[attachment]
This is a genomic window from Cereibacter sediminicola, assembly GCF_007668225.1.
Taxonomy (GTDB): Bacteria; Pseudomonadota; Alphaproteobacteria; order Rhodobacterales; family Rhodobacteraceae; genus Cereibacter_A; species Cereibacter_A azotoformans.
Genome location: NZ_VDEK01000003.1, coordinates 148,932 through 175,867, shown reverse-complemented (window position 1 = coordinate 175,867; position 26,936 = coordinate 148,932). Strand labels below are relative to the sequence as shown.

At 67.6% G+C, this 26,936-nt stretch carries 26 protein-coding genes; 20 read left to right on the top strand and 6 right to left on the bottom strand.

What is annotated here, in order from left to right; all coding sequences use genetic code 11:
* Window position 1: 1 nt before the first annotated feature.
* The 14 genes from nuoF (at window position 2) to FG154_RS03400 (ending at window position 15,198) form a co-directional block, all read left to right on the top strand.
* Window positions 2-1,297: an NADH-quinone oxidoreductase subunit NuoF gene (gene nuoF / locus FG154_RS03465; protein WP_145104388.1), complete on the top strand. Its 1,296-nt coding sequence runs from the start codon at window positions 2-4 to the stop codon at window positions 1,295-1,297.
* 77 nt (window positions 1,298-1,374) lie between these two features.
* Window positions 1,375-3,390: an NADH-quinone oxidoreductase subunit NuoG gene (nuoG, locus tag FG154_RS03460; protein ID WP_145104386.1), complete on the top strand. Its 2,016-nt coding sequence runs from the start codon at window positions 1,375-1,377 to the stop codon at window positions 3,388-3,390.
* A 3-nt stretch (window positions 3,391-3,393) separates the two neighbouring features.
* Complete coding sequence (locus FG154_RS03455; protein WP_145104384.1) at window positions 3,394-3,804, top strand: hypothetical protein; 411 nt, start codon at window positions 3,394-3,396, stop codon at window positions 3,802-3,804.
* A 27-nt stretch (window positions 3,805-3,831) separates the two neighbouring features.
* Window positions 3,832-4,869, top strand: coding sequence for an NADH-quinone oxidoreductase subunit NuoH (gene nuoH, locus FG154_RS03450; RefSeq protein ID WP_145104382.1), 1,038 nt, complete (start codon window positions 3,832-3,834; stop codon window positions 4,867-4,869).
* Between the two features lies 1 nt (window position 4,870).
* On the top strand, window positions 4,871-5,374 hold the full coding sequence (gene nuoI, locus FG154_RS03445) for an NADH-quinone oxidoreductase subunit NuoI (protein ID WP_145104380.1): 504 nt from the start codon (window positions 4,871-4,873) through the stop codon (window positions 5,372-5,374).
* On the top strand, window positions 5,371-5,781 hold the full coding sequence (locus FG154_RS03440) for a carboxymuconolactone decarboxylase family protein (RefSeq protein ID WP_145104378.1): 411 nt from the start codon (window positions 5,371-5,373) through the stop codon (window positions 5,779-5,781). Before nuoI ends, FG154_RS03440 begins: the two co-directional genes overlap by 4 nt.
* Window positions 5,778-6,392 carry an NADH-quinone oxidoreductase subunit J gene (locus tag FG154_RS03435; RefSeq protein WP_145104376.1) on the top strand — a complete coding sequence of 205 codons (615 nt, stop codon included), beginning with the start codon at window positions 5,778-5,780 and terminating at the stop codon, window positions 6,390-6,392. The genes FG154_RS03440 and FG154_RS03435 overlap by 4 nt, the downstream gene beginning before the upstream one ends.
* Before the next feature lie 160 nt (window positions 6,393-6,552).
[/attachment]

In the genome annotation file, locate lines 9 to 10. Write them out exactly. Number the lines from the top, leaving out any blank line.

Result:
* 77 nt (window positions 1,298-1,374) lie between these two features.
* Window positions 1,375-3,390: an NADH-quinone oxidoreductase subunit NuoG gene (nuoG, locus tag FG154_RS03460; protein ID WP_145104386.1), complete on the top strand. Its 2,016-nt coding sequence runs from the start codon at window positions 1,375-1,377 to the stop codon at window positions 3,388-3,390.